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Obviousness Inquiry Allows Flexibility in Considering Teachings of Prior Art

Addressing issues of obviousness, the US Court of Appeals for the Federal Circuit affirmed a finding of obviousness based on a flexible approach and further clarified the appropriate evaluation of secondary considerations evidence in an obviousness analysis. ClassCo, Inc. v Apple, Inc., Case No. 15-1853 (Fed. Cir., Sept. 22, 2016) (Stoll, J).

ClassCo brought suit against Apple and several others for infringement of its patent relating to “caller ID” technology. The patented technology improves pre-existing systems by verbally announcing a caller’s identity before the call is connected. Apple filed a request for inter partes reexamination of the patent. The Examiner found, and ClassCo agreed, that the primary reference taught all elements of the claims except the use of a single speaker to announce both voice signals and identity information. The Examiner found the claims obvious in view of a second reference’s disclosure of a speaker in a telephone system that can produce audio from multiple types of data. However, the secondary reference did not specifically disclose the use of a single speaker for both voice signals and announcing the caller’s identity. The Patent Trial and Appeal Board (PTAB or Board) affirmed the Examiner’s finding of obviousness on the basis that modifying the primary reference in the way taught by the secondary reference would have resulted in no more than the predictable result of the use of a speaker in a telephone system that produces audio derived from multiple data sources, including voice signals, identity information or tonal ringing. The PTAB gave no weight to ClassCo’s secondary considerations evidence, finding it did not have sufficient nexus to the merits of the claimed invention or was not commensurate with the claim scope. ClassCo appealed.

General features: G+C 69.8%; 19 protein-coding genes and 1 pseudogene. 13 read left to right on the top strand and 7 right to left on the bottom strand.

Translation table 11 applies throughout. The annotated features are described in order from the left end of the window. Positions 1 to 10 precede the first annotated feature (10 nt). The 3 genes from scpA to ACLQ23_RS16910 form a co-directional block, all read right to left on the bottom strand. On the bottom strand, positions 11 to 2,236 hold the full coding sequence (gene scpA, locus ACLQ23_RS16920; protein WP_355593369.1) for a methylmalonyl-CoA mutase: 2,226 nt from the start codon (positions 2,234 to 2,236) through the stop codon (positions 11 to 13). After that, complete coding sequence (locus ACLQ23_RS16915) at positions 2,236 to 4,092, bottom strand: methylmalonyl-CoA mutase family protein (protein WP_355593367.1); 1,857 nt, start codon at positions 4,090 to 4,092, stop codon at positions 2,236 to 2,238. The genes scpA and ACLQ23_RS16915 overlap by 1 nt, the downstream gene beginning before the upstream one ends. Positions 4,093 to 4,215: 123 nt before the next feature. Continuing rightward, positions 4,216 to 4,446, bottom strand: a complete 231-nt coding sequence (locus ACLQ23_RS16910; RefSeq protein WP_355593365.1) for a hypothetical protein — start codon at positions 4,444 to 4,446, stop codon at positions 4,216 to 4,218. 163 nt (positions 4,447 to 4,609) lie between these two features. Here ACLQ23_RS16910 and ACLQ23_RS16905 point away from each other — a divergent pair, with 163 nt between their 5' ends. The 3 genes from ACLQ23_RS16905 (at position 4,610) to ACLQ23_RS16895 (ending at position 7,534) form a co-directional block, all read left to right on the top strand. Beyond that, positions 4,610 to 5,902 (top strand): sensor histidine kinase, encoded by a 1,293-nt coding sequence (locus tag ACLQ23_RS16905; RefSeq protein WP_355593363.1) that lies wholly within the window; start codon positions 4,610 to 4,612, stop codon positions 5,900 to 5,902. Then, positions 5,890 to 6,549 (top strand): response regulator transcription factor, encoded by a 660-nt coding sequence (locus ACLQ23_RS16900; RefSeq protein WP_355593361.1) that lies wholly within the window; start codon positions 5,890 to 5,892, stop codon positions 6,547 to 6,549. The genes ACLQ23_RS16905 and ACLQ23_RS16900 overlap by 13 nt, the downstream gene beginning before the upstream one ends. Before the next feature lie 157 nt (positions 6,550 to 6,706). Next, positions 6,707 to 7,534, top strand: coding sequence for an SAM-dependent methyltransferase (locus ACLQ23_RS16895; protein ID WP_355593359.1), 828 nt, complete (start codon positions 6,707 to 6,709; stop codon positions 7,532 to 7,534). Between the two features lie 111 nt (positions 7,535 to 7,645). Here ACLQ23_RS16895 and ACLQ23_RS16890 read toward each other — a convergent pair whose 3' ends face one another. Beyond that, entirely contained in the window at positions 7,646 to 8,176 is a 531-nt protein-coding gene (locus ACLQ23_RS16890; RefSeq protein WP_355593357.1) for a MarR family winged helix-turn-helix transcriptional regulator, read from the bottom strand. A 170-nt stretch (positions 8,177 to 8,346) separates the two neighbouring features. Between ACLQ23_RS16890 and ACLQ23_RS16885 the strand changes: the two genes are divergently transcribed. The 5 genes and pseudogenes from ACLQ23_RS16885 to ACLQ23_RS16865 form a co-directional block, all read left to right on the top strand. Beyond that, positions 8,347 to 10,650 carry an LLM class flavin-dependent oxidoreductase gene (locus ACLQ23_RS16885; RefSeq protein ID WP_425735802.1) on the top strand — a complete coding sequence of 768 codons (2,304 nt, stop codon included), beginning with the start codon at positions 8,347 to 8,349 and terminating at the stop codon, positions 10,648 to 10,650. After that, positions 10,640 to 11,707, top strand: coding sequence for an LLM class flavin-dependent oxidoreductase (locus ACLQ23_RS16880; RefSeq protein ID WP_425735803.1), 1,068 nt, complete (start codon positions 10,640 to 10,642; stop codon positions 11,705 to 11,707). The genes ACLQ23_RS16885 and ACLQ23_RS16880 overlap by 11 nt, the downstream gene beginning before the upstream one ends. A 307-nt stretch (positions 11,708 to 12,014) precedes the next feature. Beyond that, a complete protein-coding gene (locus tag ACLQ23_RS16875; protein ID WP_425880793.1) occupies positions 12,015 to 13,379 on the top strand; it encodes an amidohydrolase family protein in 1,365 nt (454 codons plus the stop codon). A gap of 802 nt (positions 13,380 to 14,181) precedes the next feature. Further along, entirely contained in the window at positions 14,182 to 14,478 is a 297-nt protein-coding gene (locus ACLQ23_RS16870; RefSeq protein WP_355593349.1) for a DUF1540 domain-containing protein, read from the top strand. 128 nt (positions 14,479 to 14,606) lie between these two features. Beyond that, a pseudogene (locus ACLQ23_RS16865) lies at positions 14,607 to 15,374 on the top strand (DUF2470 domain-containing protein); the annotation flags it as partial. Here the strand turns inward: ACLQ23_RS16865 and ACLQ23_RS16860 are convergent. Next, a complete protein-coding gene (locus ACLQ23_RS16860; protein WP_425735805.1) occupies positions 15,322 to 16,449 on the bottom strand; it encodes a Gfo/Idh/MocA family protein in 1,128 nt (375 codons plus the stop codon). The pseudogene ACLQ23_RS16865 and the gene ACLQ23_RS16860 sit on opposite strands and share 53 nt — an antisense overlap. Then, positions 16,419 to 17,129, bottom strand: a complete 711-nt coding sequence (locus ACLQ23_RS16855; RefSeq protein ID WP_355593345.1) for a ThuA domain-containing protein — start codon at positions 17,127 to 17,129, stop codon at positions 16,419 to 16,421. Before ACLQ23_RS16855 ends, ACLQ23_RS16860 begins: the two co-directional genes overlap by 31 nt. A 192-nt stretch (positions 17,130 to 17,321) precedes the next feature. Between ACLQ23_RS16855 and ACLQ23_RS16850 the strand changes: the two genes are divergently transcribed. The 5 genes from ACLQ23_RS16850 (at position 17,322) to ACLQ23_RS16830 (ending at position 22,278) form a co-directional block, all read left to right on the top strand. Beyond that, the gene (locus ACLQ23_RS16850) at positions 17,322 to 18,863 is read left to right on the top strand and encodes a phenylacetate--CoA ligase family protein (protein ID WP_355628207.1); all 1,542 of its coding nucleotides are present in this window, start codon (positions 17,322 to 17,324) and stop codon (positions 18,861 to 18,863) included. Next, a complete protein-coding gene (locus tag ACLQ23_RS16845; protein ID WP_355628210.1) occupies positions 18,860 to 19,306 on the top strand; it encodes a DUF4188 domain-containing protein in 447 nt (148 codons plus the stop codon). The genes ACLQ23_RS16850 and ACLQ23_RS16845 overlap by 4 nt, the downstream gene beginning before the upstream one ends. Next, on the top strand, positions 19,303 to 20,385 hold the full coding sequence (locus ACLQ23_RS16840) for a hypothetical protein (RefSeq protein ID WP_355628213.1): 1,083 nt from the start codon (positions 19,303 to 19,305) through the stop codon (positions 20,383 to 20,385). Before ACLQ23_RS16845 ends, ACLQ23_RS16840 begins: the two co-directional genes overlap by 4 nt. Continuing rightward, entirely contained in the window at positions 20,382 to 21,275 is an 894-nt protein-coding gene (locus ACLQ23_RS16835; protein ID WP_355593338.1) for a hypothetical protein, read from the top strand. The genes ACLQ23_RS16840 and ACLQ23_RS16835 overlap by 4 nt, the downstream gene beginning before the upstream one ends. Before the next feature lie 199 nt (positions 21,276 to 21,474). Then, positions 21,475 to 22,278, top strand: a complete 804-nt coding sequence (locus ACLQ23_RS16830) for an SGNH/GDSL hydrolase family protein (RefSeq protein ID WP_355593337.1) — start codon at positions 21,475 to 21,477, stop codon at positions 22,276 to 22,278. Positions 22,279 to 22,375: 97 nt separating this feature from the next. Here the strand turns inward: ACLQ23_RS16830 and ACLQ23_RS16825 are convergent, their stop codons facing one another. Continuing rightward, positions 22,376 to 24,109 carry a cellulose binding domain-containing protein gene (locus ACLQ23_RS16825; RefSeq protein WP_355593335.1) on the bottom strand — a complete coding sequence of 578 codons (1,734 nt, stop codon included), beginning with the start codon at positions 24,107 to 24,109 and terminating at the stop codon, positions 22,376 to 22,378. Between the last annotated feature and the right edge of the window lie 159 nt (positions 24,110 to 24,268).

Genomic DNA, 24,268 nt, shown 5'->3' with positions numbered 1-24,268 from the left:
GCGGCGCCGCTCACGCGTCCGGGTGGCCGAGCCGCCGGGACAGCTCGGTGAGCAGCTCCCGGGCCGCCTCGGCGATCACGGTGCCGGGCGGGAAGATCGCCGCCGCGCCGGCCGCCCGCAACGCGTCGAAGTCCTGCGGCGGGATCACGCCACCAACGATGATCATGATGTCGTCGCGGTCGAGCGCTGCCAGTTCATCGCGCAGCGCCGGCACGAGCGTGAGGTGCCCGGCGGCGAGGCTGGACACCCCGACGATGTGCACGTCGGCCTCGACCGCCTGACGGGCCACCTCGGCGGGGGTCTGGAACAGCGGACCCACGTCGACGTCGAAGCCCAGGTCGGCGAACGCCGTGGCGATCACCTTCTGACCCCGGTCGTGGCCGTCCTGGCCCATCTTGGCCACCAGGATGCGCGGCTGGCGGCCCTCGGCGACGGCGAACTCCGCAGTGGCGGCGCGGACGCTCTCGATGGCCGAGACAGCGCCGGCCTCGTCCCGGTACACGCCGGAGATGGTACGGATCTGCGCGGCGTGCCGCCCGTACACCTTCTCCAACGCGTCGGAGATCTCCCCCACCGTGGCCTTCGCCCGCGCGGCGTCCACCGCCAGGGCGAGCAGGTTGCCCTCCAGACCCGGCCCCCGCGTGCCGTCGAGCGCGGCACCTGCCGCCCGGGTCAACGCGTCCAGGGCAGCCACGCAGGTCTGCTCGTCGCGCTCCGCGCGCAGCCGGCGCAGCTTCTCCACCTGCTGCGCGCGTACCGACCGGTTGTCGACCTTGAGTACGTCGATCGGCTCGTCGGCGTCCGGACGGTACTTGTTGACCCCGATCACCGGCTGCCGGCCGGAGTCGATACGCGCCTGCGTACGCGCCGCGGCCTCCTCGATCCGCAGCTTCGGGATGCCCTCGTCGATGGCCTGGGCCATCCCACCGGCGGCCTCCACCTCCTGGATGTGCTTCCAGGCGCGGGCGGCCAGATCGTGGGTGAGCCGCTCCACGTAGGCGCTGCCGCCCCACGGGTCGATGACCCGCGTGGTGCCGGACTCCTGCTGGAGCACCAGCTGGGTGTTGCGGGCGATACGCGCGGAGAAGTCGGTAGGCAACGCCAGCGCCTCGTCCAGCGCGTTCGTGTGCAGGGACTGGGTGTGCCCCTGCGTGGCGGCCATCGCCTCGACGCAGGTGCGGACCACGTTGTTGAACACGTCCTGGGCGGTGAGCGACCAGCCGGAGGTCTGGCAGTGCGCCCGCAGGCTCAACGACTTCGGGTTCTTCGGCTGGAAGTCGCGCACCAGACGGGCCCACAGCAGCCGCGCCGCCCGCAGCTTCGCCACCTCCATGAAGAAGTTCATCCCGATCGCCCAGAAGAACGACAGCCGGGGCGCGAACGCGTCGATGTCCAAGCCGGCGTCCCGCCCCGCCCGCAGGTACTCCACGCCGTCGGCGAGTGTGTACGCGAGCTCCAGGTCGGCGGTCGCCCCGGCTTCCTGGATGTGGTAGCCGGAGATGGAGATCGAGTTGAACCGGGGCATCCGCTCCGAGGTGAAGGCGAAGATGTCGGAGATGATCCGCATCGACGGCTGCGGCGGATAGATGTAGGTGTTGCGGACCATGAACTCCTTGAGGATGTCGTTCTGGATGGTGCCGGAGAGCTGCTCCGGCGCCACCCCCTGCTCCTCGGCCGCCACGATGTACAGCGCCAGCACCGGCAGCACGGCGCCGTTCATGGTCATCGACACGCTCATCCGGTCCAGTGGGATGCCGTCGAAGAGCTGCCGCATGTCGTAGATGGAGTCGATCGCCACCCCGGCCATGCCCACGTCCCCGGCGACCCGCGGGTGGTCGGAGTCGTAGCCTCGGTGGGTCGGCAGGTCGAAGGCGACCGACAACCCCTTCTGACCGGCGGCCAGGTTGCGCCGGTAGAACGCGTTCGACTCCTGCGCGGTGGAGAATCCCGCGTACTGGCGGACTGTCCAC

On appeal, ClassCo argued that the PTAB improperly applied the seminal Supreme Court of the United States KSR obviousness case, and that, under KSR, a combination of references can only unite old elements with no change in their respective functions. The Federal Circuit disagreed, explaining that an ordinary artisan would recognize that familiar items may have obvious uses beyond their primary purpose and that KSR requires a flexible approach to an obviousness determination. The Federal Circuit found that the PTAB properly applied this flexible approach in reaching its obviousness conclusion.

Addressing secondary considerations, the Federal Circuit noted that much of ClassCo’s evidence of praise focused on conventional features in the prior art. The PTAB properly ignored this evidence. However, the Federal Circuit also concluded that the PTAB improperly dismissed some of ClassCo’s evidence of praise on the grounds that the claims encompassed additional embodiments not subject to the praise. As the Federal Circuit explained, the features subject to praise were clearly encompassed by the claims, and a patent applicant need not sell every conceivable embodiment of the claims in order to rely upon evidence of secondary considerations. Nevertheless, while this secondary considerations evidence should have been considered by the PTAB, it was not sufficient to overcome the prima facia obviousness determination.

© 2022 McDermott Will & EmeryNational Law Review, Volume VI, Number 301
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About this Author

Jacqueline Mahoney, McDermott Will Emery Law Firm, Patent Attorney
Associate

Jacqueline Mahoney is an associate in the law firm of McDermott Will & Emery LLP and is based in the Firm’s Silicon Valley office.  She focuses her practice on patent preparation and prosecution.

Jacqueline has experience prosecuting patents in a broad range of fields, including pharmaceuticals, drug delivery and medical devices.  She has prosecuted both foreign and U.S. patents.  Jacqueline has also worked on infringement analyses and due diligence investigations.

650-815-7644
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